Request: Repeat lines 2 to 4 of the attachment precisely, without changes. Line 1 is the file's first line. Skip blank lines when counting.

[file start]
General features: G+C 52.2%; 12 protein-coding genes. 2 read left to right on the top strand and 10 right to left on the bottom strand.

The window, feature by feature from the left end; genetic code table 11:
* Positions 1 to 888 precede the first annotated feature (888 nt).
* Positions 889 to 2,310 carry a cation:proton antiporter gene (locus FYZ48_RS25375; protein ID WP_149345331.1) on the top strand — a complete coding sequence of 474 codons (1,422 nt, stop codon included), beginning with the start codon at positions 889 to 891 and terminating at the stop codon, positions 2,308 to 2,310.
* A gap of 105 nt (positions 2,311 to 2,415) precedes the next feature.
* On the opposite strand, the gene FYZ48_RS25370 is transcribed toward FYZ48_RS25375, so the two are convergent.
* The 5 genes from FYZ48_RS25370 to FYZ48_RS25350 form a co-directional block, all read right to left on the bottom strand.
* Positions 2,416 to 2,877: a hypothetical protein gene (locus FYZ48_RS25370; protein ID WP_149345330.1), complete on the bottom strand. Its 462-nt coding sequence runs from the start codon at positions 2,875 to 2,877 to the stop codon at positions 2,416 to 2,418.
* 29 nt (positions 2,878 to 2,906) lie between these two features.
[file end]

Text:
The window, feature by feature from the left end; genetic code table 11:
* Positions 1 to 888 precede the first annotated feature (888 nt).
* Positions 889 to 2,310 carry a cation:proton antiporter gene (locus FYZ48_RS25375; protein ID WP_149345331.1) on the top strand — a complete coding sequence of 474 codons (1,422 nt, stop codon included), beginning with the start codon at positions 889 to 891 and terminating at the stop codon, positions 2,308 to 2,310.